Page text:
Are You Suffering From Iliac Vein Obstruction? Here’s What You Need to Know
Pain and swelling in the legs could actually be an indication of a more serious medical condition.
Iliac vein obstruction is a rare but potentially fatal disruption of the vascular system. When you’re healthy, your legs and feet circulate blood to and from the heart through the right and left iliac veins, which pass through your pelvis and lower abdomen. If left untreated, a blockage of these vital passageways could lead to more serious or even fatal complications.
What Are the Symptoms?
This condition is often described as “painful blue leg,” and typical symptoms include swelling, pain, and a dusky appearance. Although leg pain is the most common sign of iliac vein obstruction, many patients also report intermittent pelvic pain with varying degrees of severity. Long periods of standing or exercise can also intensify pain from the blocked vein.
In the case of May-Thurner syndrome, a common variation of iliac vein obstruction, these symptoms occur only in the left leg. The condition is caused by the compression or pinching of the left iliac vein outflow. Symptoms of May-Thurner in particular include swelling, pain, warmth, and patches of redness or tenderness. May-Thurner syndrome is estimated to be three times more prevalent in women than men, and most people do not know they have the condition until the symptoms have already become apparent.
What Are the Dangers?
Iliac vein obstruction can lead to tissue necrosis (dead tissue) and gangrene. The decreased circulation that comes with this obstruction can also cause the formation of blood clots if left undiagnosed or untreated, which can be extremely dangerous if the clots travel to the lungs. The formation of these clots is commonly known as deep vein thrombosis (DVT).
Champion NASCAR racer Brian Vickers nearly died in 2010 because of a pinched iliac vein. He was suffering from May-Thurner Syndrome, but he didn’t know it until he was admitted to the hospital due to chest pains. Once admitted, doctors found blood clots in his veins, lungs, and even his finger. Luckily, with the proper treatment, he was able to make it back to the racetrack by 2011.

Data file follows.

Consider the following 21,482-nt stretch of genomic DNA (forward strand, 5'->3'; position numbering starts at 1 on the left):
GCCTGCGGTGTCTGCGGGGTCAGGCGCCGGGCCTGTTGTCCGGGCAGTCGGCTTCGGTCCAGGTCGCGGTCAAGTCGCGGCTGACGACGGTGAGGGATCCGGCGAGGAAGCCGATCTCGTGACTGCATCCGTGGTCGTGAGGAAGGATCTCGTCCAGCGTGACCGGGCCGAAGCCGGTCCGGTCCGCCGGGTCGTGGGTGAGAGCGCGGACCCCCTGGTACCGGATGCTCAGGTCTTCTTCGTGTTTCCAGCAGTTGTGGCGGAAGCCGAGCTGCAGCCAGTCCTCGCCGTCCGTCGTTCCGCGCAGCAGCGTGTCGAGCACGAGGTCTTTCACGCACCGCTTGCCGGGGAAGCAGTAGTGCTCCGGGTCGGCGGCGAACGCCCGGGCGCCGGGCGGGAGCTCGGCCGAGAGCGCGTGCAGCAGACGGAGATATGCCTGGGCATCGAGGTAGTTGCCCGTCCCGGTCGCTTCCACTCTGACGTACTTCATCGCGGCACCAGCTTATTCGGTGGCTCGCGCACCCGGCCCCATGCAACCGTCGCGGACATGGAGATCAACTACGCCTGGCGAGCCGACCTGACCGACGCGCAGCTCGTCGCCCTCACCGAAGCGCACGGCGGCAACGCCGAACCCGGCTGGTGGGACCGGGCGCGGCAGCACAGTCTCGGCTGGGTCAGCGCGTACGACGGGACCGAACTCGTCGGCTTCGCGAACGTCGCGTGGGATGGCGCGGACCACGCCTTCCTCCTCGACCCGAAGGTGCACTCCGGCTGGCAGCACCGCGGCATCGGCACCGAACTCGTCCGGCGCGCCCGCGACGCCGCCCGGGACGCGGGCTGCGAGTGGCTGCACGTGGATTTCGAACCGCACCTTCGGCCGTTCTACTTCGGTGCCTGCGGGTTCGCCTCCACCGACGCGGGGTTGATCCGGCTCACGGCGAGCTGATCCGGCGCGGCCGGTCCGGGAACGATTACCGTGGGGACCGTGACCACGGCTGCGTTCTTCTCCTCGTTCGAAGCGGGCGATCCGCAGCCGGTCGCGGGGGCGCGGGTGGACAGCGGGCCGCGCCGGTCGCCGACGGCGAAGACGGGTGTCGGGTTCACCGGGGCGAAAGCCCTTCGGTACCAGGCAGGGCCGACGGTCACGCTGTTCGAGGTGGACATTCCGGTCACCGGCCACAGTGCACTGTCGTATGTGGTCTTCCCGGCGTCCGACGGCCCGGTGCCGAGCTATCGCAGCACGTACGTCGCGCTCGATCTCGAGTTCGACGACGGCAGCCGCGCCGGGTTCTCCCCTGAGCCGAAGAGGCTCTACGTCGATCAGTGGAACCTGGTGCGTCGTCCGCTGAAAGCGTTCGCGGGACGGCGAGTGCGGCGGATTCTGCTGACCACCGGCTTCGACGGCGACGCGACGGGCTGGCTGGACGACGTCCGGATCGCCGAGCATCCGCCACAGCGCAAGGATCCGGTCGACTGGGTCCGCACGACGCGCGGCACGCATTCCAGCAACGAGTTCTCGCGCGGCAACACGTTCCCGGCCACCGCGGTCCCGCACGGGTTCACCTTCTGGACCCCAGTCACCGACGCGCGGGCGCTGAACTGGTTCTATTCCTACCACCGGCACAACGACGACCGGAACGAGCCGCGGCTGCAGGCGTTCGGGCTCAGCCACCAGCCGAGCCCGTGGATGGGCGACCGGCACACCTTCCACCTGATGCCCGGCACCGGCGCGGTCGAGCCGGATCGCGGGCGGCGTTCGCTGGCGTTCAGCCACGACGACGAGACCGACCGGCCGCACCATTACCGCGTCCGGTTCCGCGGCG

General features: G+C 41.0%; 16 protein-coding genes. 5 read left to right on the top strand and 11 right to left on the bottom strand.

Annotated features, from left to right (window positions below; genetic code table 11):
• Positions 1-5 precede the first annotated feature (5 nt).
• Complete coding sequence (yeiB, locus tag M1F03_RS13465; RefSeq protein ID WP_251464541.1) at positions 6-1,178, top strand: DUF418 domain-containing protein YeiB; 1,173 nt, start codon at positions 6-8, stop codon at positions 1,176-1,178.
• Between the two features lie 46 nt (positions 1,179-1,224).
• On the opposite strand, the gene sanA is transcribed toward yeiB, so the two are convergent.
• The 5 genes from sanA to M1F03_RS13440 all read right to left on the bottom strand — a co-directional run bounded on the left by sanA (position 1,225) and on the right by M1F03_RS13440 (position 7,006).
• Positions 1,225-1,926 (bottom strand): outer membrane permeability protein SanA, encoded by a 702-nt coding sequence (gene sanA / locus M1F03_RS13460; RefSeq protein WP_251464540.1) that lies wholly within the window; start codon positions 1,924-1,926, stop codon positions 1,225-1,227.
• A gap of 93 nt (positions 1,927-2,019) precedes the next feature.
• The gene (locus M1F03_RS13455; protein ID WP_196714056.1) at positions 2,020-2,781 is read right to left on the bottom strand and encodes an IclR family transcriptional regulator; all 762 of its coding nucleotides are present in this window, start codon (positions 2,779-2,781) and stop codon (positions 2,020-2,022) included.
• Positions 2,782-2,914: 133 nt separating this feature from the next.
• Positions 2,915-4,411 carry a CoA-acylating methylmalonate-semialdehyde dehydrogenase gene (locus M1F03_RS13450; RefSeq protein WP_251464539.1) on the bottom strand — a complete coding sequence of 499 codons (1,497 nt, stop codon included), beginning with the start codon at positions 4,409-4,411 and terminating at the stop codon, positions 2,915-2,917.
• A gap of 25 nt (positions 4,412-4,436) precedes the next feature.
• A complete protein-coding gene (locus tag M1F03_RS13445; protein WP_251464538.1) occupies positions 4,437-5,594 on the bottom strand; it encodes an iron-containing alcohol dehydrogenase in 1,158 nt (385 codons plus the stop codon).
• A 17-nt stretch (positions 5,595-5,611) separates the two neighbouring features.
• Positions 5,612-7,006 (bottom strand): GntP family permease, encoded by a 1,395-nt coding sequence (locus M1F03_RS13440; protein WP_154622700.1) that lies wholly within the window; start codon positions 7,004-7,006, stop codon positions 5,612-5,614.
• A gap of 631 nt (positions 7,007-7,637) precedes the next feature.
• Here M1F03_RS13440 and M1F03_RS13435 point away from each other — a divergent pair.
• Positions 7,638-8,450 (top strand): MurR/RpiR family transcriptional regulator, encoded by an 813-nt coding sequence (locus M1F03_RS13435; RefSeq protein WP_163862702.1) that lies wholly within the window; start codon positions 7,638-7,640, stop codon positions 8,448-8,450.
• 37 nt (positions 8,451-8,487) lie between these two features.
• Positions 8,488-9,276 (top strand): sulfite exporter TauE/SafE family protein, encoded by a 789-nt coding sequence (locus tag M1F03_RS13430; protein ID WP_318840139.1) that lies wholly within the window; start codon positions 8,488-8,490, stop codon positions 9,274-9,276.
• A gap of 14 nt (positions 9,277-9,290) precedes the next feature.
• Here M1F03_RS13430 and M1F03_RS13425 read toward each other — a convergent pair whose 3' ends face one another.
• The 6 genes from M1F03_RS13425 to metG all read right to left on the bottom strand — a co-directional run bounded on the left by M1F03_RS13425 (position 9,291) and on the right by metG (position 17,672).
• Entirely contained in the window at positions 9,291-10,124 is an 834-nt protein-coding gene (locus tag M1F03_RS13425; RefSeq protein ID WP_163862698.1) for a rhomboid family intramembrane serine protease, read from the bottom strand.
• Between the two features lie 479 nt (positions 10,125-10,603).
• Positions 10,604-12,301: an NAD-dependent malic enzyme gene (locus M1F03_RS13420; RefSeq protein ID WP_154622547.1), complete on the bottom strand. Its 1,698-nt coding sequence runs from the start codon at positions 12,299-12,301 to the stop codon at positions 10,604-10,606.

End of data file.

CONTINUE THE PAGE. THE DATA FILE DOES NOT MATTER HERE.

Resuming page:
Apart from DVT, untreated iliac vein obstruction can also lead to chronic hypertension, where the combined pressure from blood clots damages veins throughout the body. This can begin a chain reaction where skin and other tissues deteriorate as they’re deprived of blood.
How Is Vein Obstruction Treated?
Using a combination of x-ray and ultrasound, doctors can capture a 3D image of the vein to locate the precise area that is blocked, pinched, or damaged. Immediately upon diagnosis and prior to any surgery, doctors should administer anticoagulant drugs (which prevent blood clotting).
The primary treatments for iliac vein obstruction consist of these anticoagulants and thrombolytics. In addition to medication, your doctor may also consider surgical removal of blood clots to decrease the incidence of post-thrombotic syndrome (chronic leg pain, swelling, redness, and sores).
If you’re worried you may be experiencing symptoms of iliac vein obstruction, it’s best to consult with a vein specialist as soon as possible. While the dangers of this condition are very real, the good news is that there are a number of therapeutic solutions that can significantly lower the risk of a heart attack or stroke.